What I'm finding VTTs have done is open up character options. I would have the occasional archer/crossbow wielder but didn't think about not having many. When outdoor maps are suddenly huge, like 300' x 200' and opponents are in bow range but it takes a long time running to get to melee, it changed the game! Archers are now a viable build and do a lot more than when they got a round or two before melee happened. I still have dungeons and it's mixed in there as I would expect.

The other thing this has changed is really improved my map making skills. Agian, I was used to winging a lot, and drawing it out, either on the plexiglass or a sheet of paper and then describing it. This has really made me prepare more. Nothing bad about it but it's different for me.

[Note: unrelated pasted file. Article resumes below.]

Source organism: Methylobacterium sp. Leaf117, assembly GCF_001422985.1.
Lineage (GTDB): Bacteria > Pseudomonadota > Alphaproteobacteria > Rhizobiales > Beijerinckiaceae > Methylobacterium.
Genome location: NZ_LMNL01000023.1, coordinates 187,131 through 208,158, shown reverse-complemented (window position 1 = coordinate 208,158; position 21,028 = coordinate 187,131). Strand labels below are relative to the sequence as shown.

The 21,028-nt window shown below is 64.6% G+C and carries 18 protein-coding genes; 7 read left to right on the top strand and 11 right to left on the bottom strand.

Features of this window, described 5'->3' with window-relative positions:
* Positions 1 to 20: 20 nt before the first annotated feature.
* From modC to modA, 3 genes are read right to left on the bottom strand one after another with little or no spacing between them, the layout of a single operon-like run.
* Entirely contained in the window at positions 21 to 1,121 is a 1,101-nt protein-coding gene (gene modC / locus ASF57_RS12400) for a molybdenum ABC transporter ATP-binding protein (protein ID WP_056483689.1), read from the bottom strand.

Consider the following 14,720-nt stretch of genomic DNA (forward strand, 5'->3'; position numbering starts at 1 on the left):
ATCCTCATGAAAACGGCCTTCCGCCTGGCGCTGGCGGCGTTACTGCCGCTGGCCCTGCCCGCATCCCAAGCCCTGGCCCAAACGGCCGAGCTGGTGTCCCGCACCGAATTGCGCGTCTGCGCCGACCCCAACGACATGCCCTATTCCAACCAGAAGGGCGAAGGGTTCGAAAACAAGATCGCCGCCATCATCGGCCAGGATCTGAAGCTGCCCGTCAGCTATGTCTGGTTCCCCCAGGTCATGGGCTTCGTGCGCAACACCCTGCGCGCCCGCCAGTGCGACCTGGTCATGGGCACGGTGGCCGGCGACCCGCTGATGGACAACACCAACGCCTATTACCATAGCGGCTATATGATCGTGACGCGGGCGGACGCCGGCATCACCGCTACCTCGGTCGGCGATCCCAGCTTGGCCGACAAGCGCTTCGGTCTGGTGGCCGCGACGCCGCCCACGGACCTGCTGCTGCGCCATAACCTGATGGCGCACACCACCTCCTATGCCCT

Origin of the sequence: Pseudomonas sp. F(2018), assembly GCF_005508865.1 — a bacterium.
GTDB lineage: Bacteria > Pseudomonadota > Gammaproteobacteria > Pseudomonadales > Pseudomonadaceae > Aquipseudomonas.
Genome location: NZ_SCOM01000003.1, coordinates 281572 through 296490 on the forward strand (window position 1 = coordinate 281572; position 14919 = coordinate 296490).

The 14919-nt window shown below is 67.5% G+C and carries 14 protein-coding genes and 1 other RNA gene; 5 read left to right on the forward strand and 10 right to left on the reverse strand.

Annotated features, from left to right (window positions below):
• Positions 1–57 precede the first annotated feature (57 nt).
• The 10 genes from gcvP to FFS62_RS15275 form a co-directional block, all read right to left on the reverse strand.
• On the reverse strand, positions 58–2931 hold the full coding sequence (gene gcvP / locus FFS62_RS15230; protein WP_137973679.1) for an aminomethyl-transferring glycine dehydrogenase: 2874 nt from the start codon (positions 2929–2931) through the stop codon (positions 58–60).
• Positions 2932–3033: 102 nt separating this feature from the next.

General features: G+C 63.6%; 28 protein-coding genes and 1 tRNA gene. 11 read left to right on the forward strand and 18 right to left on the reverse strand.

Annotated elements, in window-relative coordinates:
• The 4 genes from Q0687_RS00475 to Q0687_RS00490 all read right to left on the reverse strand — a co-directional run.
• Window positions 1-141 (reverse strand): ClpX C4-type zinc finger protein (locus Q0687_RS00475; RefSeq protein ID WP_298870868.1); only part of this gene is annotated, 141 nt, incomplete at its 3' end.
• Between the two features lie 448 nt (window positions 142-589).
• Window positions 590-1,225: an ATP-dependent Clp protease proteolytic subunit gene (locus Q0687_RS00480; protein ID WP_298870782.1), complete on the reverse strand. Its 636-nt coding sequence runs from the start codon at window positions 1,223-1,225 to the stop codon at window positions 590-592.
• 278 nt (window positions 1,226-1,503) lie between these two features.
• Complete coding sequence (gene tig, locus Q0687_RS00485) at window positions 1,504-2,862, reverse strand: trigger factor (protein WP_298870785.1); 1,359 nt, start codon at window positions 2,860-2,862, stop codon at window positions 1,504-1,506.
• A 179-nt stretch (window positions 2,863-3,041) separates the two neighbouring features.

So, my full setup is a zoom call and then using d20Pro. I have four players in a 5E game and six players in a PF1 game. There are quirks to d20Pro but the devs are nice and on discord. I tend to use easy fog of war, not a reactive set with lights. I have done reactive fog of war and it was very interesting but, for me, a lot of work with little benefit.

Having said this, d20Pro probably works best for d20 games as it started for DND3.5.


I'm looking for a virtual tabletop for a 5e game for players across a few different states. We would like to also have voice chat (though that can be done through a different service). People will likely be using a variety of devices, not just PCs.

Feel free to explain in the thread your reasoning and to share your experiences.

So, I jumped on the VTT bandwagon a few months ago. I chose FG (Classic, the newer version is called Unity). 5e is heavily supported both in automation (which others have already posted) and content (e.g., all the official WOTC adventures have been converted). Looking at the totality of the work that must have been put into them, the $$ spent was well worth it. I don't have the time to learn and do it myself and I wanted to just jump in and get things up and running.